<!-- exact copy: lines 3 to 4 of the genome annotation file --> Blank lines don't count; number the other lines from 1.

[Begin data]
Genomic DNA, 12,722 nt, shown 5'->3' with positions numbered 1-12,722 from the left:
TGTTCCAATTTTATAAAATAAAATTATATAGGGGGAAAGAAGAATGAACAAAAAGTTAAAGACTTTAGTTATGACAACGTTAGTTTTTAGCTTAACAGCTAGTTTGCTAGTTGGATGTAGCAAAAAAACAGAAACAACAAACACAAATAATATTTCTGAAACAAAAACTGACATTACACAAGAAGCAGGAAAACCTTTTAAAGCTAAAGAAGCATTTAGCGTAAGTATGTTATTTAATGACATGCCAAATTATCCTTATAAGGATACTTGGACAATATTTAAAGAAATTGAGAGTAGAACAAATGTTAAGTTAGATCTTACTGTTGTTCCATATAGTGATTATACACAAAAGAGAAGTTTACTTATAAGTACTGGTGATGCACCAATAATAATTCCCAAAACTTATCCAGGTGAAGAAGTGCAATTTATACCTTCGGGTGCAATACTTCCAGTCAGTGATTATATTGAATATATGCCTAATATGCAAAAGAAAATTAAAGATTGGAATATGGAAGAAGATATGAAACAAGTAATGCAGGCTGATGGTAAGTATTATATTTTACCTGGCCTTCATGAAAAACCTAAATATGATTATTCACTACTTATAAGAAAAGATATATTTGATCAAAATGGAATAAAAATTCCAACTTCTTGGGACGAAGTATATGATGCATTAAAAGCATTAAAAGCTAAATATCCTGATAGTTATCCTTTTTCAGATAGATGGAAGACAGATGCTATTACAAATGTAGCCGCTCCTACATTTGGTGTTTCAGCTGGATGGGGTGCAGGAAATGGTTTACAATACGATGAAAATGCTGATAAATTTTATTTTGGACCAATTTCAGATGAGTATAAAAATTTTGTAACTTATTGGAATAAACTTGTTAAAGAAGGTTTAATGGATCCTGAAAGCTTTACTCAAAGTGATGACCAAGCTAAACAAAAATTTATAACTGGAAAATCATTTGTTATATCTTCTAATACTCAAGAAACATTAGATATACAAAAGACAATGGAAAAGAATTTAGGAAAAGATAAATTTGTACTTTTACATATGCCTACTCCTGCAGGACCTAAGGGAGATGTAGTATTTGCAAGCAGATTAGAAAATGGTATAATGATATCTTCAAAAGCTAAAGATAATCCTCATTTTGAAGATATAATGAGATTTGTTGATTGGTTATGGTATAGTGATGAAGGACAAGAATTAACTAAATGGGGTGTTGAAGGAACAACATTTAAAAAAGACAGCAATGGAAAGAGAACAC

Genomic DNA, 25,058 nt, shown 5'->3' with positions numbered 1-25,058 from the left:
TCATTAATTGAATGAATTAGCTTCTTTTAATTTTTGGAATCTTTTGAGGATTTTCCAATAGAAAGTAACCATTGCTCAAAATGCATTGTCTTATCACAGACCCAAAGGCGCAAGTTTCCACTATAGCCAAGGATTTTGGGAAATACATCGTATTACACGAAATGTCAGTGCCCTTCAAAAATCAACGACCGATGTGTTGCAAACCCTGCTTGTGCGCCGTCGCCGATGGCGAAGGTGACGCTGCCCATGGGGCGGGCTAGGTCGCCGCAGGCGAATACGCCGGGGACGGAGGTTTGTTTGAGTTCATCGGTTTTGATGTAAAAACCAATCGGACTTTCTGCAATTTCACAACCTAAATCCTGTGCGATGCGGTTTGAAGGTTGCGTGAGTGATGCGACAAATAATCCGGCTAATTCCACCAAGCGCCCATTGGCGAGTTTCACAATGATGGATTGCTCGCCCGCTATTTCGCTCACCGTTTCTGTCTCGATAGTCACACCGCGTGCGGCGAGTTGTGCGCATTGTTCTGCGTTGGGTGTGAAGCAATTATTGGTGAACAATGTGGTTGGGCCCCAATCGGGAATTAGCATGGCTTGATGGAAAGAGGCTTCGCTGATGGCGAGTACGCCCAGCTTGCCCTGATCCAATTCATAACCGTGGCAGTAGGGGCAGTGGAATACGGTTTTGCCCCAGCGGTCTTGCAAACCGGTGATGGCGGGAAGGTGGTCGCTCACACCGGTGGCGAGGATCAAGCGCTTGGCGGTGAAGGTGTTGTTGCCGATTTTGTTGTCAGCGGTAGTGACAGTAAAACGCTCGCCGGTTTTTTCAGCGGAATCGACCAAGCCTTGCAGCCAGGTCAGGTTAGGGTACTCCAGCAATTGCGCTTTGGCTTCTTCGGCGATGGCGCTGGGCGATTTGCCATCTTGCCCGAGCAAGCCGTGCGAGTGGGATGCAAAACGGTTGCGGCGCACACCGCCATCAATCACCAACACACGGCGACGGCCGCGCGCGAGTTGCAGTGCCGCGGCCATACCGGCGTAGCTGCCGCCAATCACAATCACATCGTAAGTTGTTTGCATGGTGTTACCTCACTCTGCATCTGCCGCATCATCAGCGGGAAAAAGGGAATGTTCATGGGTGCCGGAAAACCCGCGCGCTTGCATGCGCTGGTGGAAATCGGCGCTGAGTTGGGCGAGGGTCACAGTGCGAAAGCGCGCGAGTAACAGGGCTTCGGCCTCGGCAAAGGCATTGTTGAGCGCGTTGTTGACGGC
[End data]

Genomic DNA, 25,058 nt, shown 5'->3' with positions numbered 1-25,058 from the left:
TCATTAATTGAATGAATTAGCTTCTTTTAATTTTTGGAATCTTTTGAGGATTTTCCAATAGAAAGTAACCATTGCTCAAAATGCATTGTCTTATCACAGACCCAAAGGCGCAAGTTTCCACTATAGCCAAGGATTTTGGGAAATACATCGTATTACACGAAATGTCAGTGCCCTTCAAAAATCAACGACCGATGTGTTGCAAACCCTGCTTGTGCGCCGTCGCCGATGGCGAAGGTGACGCTGCCCATGGGGCGGGCTAGGTCGCCGCAGGCGAATACGCCGGGGACGGAGGTTTGTTTGAGTTCATCGGTTTTGATGTAAAAACCAATCGGACTTTCTGCAATTTCACAACCTAAATCCTGTGCGATGCGGTTTGAAGGTTGCGTGAGTGATGCGACAAATAATCCGGCTAATTCCACCAAGCGCCCATTGGCGAGTTTCACAATGATGGATTGCTCGCCCGCTATTTCGCTCACCGTTTCTGTCTCGATAGTCACACCGCGTGCGGCGAGTTGTGCGCATTGTTCTGCGTTGGGTGTGAAGCAATTATTGGTGAACAATGTGGTTGGGCCCCAATCGGGAATTAGCATGGCTTGATGGAAAGAGGCTTCGCTGATGGCGAGTACGCCCAGCTTGCCCTGATCCAATTCATAACCGTGGCAGTAGGGGCAGTGGAATACGGTTTTGCCCCAGCGGTCTTGCAAACCGGTGATGGCGGGAAGGTGGTCGCTCACACCGGTGGCGAGGATCAAGCGCTTGGCGGTGAAGGTGTTGTTGCCGATTTTGTTGTCAGCGGTAGTGACAGTAAAACGCTCGCCGGTTTTTTCAGCGGAATCGACCAAGCCTTGCAGCCAGGTCAGGTTAGGGTACTCCAGCAATTGCGCTTTGGCTTCTTCGGCGATGGCGCTGGGCGATTTGCCATCTTGCCCGAGCAAGCCGTGCGAGTGGGATGCAAAACGGTTGCGGCGCACACCGCCATCAATCACCAACACACGGCGACGGCCGCGCGCGAGTTGCAGTGCCGCGGCCATACCGGCGTAGCTGCCGCCAATCACAATCACATCGTAAGTTGTTTGCATGGTGTTACCTCACTCTGCATCTGCCGCATCATCAGCGGGAAAAAGGGAATGTTCATGGGTGCCGGAAAACCCGCGCGCTTGCATGCGCTGGTGGAAATCGGCGCTGAGTTGGGCGAGGGTCACAGTGCGAAAGCGCGCGAGTAACAGGGCTTCGGCCTCGGCAAAGGCATTGTTGAGCGCGTTGTTGACGGC